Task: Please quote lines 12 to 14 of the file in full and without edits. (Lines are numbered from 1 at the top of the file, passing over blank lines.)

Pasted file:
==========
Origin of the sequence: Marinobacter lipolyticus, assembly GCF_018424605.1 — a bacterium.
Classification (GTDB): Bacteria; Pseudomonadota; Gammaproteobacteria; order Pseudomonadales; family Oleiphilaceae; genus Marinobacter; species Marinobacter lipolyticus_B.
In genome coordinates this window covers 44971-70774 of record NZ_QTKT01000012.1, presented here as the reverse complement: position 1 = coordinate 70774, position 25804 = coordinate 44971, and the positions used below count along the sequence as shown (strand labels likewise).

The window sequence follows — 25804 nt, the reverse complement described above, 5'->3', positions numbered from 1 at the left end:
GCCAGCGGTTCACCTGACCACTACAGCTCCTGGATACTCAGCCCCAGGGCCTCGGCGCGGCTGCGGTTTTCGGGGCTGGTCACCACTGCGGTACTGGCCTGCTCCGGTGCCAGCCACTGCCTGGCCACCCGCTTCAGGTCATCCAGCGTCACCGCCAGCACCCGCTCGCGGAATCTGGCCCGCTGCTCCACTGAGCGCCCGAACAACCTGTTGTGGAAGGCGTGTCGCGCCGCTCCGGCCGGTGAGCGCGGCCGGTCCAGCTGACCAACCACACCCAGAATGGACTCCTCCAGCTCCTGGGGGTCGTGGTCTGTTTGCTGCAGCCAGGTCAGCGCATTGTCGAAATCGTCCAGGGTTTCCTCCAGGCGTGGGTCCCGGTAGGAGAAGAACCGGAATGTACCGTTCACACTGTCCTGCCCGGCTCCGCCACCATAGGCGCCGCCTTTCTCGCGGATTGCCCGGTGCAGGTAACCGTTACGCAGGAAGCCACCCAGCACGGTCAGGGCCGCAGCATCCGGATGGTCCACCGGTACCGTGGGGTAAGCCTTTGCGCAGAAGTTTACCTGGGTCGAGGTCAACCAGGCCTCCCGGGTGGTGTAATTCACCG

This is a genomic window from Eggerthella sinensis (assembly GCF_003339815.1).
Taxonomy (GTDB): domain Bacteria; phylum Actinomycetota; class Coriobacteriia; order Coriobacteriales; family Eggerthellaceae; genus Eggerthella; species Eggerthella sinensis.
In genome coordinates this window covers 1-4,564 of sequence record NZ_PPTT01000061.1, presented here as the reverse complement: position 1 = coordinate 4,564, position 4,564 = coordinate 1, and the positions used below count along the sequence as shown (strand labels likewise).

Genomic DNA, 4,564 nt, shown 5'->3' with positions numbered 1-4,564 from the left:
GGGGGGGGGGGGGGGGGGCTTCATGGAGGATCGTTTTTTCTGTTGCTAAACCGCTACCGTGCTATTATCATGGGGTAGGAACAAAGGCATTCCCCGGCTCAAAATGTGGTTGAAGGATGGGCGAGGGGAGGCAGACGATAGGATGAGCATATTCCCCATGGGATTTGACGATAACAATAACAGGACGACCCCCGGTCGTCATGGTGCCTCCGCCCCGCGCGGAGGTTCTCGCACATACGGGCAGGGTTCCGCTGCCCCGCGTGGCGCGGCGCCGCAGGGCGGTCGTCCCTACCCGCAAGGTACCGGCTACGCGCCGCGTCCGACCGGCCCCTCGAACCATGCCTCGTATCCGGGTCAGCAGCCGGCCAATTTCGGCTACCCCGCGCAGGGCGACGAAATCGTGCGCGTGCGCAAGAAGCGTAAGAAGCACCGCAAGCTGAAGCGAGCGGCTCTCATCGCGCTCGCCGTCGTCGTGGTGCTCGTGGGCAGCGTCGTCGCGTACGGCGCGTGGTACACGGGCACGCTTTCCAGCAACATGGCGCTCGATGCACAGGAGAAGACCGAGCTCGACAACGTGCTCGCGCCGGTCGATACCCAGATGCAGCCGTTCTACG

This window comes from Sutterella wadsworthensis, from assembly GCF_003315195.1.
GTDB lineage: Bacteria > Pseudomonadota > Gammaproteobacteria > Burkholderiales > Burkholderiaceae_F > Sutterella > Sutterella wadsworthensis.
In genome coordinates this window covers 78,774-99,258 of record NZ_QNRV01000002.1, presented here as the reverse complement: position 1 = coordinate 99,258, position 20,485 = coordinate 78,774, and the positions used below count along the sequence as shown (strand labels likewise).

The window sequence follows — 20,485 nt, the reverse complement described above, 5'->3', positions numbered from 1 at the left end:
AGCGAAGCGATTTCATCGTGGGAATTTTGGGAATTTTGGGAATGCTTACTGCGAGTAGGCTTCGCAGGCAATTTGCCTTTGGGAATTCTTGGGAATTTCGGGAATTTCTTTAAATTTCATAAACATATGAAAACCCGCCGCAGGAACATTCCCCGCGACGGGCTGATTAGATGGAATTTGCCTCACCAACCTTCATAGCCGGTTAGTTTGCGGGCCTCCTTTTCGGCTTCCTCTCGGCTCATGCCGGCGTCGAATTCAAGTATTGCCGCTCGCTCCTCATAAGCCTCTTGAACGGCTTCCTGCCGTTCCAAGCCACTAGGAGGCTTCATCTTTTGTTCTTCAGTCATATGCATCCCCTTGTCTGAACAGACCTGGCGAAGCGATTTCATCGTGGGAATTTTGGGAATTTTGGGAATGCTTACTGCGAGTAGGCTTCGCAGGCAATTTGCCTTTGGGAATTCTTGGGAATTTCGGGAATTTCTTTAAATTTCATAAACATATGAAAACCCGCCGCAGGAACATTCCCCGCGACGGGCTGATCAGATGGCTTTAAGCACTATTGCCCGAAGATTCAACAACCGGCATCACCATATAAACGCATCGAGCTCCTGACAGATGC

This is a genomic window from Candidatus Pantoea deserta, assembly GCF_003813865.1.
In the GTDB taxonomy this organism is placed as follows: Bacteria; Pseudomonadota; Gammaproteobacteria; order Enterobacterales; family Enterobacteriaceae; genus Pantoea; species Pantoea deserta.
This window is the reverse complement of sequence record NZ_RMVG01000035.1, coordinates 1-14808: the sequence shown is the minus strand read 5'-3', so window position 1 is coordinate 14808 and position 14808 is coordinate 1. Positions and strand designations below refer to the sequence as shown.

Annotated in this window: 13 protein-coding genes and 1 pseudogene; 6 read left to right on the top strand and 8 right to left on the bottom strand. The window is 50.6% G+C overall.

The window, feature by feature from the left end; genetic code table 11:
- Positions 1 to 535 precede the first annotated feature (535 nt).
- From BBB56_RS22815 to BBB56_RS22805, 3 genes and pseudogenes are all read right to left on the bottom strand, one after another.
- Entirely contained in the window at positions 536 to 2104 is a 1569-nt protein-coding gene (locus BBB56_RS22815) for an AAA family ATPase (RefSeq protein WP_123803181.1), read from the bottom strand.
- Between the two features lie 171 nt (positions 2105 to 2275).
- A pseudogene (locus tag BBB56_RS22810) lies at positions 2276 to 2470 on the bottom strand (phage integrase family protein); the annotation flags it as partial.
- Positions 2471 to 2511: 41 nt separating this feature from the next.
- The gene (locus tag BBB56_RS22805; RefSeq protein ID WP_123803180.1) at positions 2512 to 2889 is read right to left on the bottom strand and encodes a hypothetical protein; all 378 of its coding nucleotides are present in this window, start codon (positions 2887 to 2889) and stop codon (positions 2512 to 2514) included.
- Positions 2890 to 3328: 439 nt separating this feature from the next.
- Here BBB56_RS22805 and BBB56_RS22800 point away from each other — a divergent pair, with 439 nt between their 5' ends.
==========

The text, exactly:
GTDB lineage: Bacteria > Pseudomonadota > Gammaproteobacteria > Burkholderiales > Burkholderiaceae_F > Sutterella > Sutterella wadsworthensis.
In genome coordinates this window covers 78,774-99,258 of record NZ_QNRV01000002.1, presented here as the reverse complement: position 1 = coordinate 99,258, position 20,485 = coordinate 78,774, and the positions used below count along the sequence as shown (strand labels likewise).

The window sequence follows — 20,485 nt, the reverse complement described above, 5'->3', positions numbered from 1 at the left end: